A court fight in Florida over the software used in the instruments that detect alcohol in breath could threaten the ability of states and localities to prosecute drunk drivers.
The battle is over the source code of breath analyzers made by CMI Group, a closely held maker of breath-alcohol instruments. Defense lawyers have challenged the use of the device and asked to see the original source code that serves as its computer brain, saying their clients have the right to examine the machine that brings evidence against them.
Last February, a state appeals court in Daytona Beach ruled that Florida had to produce "full information" about the test that establishes the blood-alcohol level of people accused of driving under the influence, or DUI. Otherwise, the court said, the evidence is inadmissible.
"It seems to us that one should not have privileges and freedom jeopardized by the results of a mystical machine that is immune from discovery," the state's Fifth District Court of Appeal wrote.
A court in Seminole County later interpreted the ruling to apply to CMI's source code. As a result, at least 1,000 breath tests have been thrown out of court in the county this year. Last month, a court in Sarasota County said the breath tests used in 156 DUI cases will have to be thrown out if CMI continues to refuse to hand over the source code.
CMI, which is based in Owensboro, Ky., has refused to turn over the code for its Intoxilyzer 5000, saying it is proprietary. "It's a trade secret, and like any company they don't just turn over information for the asking," says Allen Holbrooke, outside attorney for CMI. [WSJ 12-16-2005]
As I see it, this is a huge, broad issue that has been creeping inexorably onto the radar screen: since the constitution grants defendants the right to challenge the evidence against them, it should come as no surprise that DUI defendants -- or rather, the defendant's lawyer -- are going after the technology that nailed them. Since most test and measurement equipment (TME) today has a programmed computer in its bowels, the defendants want to double-check the code of the all-too-human programmer. "Opening the source", as it were.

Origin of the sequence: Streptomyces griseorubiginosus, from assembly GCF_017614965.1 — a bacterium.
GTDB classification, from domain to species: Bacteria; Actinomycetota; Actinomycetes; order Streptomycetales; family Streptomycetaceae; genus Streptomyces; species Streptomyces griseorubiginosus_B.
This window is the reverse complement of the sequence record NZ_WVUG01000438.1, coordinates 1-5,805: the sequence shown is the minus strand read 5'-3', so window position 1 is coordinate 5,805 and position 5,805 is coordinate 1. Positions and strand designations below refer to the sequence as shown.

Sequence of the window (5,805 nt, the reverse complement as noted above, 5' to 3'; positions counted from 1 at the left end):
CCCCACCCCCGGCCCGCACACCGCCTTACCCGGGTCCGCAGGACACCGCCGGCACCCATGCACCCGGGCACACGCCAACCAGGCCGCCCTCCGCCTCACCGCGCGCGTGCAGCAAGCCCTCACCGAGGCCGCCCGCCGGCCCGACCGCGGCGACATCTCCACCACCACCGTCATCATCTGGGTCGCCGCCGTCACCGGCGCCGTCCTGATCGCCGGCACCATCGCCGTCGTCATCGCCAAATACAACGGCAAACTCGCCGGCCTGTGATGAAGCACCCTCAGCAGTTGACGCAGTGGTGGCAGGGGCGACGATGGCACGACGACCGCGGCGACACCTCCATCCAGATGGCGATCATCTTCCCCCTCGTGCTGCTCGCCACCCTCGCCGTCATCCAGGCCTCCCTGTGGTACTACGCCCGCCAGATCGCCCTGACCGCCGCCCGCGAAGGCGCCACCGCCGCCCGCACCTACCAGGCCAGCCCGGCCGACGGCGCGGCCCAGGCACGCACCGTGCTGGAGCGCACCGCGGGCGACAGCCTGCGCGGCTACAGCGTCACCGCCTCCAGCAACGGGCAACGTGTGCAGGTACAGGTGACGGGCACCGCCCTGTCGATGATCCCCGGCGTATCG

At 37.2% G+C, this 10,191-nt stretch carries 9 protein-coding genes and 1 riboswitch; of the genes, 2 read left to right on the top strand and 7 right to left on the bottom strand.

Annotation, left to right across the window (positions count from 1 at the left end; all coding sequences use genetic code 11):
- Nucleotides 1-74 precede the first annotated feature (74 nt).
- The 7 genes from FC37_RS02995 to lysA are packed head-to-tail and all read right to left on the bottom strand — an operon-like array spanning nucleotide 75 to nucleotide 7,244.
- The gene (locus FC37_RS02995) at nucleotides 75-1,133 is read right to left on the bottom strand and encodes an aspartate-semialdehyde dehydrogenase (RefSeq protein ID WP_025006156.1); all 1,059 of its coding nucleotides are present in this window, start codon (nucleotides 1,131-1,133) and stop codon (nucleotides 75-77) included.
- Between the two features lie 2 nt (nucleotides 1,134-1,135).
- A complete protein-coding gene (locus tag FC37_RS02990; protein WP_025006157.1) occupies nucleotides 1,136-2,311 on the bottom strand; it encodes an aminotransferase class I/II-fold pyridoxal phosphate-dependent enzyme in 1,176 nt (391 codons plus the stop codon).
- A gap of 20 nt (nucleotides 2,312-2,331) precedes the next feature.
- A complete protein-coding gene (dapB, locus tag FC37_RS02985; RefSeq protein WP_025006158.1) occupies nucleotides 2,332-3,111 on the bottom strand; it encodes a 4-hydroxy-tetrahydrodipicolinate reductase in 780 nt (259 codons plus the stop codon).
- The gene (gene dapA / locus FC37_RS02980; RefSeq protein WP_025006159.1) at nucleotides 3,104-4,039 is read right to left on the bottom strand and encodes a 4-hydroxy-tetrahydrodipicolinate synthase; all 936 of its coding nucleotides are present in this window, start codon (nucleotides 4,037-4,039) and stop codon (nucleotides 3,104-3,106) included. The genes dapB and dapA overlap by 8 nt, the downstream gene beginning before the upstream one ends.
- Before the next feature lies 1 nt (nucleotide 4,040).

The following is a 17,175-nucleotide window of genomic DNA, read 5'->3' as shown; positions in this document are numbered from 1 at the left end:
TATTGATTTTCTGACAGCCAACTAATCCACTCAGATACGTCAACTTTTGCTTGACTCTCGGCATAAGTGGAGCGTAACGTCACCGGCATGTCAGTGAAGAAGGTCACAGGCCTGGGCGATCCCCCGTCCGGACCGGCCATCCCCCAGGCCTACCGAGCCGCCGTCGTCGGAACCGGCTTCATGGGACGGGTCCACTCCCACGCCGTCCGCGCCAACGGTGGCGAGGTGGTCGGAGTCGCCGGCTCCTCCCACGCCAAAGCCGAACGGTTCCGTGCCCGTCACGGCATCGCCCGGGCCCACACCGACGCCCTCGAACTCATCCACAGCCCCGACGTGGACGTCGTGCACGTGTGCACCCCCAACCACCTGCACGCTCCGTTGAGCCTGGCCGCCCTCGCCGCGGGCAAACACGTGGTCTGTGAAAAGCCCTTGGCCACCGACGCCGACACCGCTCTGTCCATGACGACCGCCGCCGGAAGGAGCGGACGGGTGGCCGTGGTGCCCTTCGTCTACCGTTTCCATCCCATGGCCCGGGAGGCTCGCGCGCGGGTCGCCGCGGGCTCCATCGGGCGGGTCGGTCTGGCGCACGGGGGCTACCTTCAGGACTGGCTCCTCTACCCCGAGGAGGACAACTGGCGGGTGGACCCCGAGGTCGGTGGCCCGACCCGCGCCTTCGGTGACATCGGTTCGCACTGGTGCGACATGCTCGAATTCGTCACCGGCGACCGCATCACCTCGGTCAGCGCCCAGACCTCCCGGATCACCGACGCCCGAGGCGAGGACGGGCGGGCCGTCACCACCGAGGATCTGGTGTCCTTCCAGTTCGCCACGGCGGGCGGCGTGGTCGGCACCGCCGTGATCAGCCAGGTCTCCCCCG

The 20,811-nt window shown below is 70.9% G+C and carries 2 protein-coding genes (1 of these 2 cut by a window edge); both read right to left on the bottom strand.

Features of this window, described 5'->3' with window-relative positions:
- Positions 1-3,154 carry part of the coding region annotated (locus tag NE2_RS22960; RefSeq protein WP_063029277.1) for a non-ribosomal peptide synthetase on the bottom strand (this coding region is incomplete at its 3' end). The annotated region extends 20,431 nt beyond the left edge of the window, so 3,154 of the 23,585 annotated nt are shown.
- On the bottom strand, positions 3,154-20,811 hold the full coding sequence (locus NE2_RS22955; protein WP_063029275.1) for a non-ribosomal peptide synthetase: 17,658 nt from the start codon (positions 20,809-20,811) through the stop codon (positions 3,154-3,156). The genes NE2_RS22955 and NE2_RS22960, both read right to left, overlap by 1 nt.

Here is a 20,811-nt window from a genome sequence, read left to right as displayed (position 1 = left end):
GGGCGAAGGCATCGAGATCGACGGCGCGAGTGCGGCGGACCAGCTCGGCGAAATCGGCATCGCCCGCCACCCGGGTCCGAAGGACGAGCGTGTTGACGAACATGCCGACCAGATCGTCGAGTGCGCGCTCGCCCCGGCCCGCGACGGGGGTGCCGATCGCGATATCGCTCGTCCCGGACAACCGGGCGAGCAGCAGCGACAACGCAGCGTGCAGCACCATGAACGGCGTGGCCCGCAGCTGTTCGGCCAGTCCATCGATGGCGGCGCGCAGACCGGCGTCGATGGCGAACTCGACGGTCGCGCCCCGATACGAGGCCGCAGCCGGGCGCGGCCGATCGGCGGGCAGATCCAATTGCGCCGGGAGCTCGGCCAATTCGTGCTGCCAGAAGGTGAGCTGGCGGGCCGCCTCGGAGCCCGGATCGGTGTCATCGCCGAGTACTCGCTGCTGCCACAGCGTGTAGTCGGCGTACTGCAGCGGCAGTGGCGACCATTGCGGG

Now, those country-boy lawyers are no dumbies. They realize that any self-respecting TME manufacturer would want to protect its source code -- especially as open-source Linux replaces proprietary TME operating systems and programming languages. It has become too easy to lift source code from online court documents right into a compiler. So, the lawyers are trying to bluff an acquittal by asserting TME source code evidence as critical to their cases. "Uh, my client is innocent by reason of programming error." In the past, the TME device was treated as a "black box"; it could be externally tested but its entrails could not be dissected. To test a radar gun, for instance, you drive a car with a calibrated speedometer at the radar gun and then trigger a speed measurement. How the gun got the measurement internally is less relevant when the external results match the experimental. Apparently, the law is heading down a different track with programmable TME.
So, besides DUI, look for more creative legal tactics regarding voting machines, ATM fraud, automobile insurance cases -- did you know automobiles now tell police and insurance investigators how fast you were going when the car went off the road? -- medical devices and many other instances. Thousands of legal hours worth. It will be interesting to see how defendants rights are (re)balanced against property rights.